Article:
Questions raised over ‘affordable housing’ deal struck with developer over Rotherham site

A development of 66 new homes has been approved on former farmland in Rotherham under an application which raised questions from residents and councillors about traffic problems and the amount of affordable housing it will generate.

By The Newsroom
Thursday, 14th March 2019, 3:34 pm
Updated Thursday, 28th March 2019, 1:33 pm
Congestion: Councillors have concerns about traffic levels in Melton High Street
Congestion: Councillors have concerns about traffic levels in Melton High Street

Persimmon Homes want to build on land Highfield Farm, off Melton High Street in Wath, but there has been a wrangle between the property firm and the council’s own officials about whether the development could support the 25 per cent meant to be given over to affordable housing.

An external assessor suggested a figure of 18 per cent would be viable, but Rotherham Council have still questioned the predicted sale prices of homes to be built there, believing they will be higher than the developer’s estimate.

As such, a clause has been written into the permission that if sales pass a financial threshold, the council will be able to claw back 40 per cent of the additional profits from some homes on the site to help provide affordable housing elsewhere.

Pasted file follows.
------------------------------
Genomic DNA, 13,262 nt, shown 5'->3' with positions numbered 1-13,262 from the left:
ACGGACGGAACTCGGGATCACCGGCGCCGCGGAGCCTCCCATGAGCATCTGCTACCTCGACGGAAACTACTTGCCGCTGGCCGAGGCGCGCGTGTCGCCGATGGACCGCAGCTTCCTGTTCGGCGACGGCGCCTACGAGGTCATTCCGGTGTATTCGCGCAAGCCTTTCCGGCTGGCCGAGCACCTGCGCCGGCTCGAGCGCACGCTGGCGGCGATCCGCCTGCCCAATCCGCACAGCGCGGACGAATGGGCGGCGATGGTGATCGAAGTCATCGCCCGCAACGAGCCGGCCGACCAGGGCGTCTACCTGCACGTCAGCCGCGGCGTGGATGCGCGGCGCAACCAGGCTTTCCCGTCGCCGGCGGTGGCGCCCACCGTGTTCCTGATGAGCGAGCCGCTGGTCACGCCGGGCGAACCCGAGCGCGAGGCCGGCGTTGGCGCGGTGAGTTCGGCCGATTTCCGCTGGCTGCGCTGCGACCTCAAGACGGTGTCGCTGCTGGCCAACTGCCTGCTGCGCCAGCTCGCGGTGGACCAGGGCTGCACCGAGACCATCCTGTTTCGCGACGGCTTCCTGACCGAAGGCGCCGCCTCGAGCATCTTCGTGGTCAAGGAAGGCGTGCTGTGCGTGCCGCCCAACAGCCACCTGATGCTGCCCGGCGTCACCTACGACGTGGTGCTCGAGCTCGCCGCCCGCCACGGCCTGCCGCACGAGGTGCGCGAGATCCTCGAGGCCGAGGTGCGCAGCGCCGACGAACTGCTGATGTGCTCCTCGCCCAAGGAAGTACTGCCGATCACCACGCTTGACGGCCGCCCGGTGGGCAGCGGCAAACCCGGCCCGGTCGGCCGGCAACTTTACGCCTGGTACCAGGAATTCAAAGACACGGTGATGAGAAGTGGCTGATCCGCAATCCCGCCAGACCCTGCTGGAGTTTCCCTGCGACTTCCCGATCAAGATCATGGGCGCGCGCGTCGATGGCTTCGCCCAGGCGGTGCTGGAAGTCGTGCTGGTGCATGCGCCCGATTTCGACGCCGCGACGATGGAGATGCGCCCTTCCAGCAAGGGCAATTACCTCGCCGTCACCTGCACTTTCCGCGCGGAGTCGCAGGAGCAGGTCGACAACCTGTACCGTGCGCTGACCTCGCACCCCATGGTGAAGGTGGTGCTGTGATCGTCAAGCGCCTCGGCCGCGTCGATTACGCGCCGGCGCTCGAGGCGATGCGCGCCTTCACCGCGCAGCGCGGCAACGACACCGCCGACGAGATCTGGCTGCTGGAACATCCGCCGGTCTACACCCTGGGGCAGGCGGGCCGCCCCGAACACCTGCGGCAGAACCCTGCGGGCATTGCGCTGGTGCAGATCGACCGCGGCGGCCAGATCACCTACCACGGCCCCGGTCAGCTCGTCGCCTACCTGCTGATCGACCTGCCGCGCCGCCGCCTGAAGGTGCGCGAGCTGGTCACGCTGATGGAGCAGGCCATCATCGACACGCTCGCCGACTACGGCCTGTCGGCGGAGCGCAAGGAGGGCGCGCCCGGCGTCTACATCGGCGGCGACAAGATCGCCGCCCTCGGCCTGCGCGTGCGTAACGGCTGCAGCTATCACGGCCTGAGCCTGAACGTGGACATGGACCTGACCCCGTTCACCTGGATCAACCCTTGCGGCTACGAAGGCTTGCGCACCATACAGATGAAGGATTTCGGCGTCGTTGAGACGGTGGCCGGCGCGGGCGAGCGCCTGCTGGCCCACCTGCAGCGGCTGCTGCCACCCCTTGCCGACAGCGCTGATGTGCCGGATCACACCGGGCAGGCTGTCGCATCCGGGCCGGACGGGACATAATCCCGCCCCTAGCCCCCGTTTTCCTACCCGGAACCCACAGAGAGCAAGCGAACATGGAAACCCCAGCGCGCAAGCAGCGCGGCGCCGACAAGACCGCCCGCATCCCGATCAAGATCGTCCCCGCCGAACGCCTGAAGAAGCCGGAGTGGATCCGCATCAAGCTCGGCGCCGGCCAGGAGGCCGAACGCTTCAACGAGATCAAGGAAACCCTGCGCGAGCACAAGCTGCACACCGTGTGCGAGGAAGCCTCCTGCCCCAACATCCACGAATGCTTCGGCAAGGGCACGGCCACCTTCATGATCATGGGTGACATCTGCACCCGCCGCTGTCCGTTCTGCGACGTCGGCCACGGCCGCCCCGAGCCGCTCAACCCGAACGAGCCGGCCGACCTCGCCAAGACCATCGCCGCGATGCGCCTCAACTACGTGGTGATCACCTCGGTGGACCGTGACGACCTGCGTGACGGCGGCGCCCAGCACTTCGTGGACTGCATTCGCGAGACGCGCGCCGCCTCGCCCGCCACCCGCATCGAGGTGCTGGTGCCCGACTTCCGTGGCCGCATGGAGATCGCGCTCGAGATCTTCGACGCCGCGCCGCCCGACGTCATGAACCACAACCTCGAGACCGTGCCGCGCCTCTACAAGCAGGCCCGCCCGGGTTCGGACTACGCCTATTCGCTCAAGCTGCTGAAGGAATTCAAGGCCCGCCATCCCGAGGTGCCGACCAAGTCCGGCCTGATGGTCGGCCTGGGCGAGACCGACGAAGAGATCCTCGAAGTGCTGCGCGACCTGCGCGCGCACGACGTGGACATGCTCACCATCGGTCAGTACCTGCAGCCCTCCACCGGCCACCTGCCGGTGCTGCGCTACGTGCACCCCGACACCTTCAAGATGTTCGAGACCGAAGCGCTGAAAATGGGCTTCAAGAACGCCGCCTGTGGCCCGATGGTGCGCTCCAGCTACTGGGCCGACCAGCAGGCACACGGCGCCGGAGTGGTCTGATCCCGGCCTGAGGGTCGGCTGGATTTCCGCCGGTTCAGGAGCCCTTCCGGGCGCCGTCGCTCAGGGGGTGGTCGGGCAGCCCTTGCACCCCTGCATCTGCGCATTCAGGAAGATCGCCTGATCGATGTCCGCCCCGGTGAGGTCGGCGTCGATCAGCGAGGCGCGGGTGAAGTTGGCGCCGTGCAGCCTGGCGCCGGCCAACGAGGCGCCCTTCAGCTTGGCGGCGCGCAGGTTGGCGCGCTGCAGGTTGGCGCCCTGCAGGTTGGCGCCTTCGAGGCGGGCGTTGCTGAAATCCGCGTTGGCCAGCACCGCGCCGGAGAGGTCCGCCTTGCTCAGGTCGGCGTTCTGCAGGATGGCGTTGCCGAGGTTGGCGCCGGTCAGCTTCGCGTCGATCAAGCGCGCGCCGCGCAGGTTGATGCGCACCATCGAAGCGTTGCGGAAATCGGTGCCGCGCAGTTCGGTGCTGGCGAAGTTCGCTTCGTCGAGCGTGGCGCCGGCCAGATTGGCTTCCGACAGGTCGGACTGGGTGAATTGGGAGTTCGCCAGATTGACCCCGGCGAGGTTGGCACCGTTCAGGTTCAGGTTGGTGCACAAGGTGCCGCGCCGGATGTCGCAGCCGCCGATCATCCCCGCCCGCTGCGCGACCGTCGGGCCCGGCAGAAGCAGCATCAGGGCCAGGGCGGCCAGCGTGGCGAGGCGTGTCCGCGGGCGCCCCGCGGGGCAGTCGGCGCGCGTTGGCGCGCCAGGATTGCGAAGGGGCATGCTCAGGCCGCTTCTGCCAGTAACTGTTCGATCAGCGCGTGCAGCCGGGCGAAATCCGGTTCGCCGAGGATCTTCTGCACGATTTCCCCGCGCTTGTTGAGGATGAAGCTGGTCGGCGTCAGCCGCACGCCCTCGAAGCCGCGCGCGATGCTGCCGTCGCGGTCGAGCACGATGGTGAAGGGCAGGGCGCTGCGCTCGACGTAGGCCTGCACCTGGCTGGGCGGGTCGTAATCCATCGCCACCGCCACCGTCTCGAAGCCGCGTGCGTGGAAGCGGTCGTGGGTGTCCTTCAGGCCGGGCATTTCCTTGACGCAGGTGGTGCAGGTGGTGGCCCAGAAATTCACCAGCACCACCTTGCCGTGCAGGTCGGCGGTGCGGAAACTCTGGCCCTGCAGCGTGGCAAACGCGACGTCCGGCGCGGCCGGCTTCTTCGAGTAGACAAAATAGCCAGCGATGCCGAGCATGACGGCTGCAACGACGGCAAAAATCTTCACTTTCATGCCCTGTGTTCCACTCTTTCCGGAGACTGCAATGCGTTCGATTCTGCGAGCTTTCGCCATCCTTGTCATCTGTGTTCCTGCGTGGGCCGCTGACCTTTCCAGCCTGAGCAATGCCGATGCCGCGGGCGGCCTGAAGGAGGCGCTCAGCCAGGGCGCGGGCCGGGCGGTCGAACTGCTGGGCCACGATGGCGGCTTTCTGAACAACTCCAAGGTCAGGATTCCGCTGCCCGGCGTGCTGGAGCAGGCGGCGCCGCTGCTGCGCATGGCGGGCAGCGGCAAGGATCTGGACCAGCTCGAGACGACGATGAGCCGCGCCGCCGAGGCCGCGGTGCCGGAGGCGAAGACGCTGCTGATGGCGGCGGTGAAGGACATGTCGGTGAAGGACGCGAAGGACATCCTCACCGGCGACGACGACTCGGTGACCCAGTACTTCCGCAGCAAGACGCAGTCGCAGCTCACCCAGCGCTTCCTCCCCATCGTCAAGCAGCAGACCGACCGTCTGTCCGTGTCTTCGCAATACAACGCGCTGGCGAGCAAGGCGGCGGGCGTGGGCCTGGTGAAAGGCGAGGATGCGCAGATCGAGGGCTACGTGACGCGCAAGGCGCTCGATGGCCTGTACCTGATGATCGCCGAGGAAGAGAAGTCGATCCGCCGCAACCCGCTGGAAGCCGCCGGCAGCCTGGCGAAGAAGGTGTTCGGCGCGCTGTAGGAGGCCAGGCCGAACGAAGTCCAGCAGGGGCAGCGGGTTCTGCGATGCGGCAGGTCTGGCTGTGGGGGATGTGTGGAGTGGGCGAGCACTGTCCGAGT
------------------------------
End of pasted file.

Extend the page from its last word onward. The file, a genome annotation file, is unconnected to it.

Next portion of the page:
Persimmon will provide six bungalows on site, to be handed over for renting by the council or a housing association, provided at a reduced cost.

The council is keen to get bungalows to provide homes for the town’s high numbers of over 65-year-olds but, because of the large amount of land needed for single storey homes, treats them as a ‘two for one’ in numbers terms, accepting one bungalow where otherwise two houses would be expected.

Several residents spoke at a planning board meeting where the scheme was approved, citing concerns about traffic, possible disturbance to an owl on site and overlooking.

Coun David Roche addressed the meeting as a speaker and said: “I have concerns about the road. At rush hour, it is a nightmare. At morning and afternoon school opening and closing times cars are parked from Brampton Road almost to the access (to the site).

“It will impact on that access when it is finished,” he said.

When planning board members discussed the proposal, Coun Brian Steele described the road as a “bottleneck” but Coun Alan Atkin said: “We get this outside every school. I wish I had a magic wand and could stop it. But we cannot stymie development.”

Highways officials have decided the road network in the area is capable of accommodating the additional traffic which will be generated by new residents.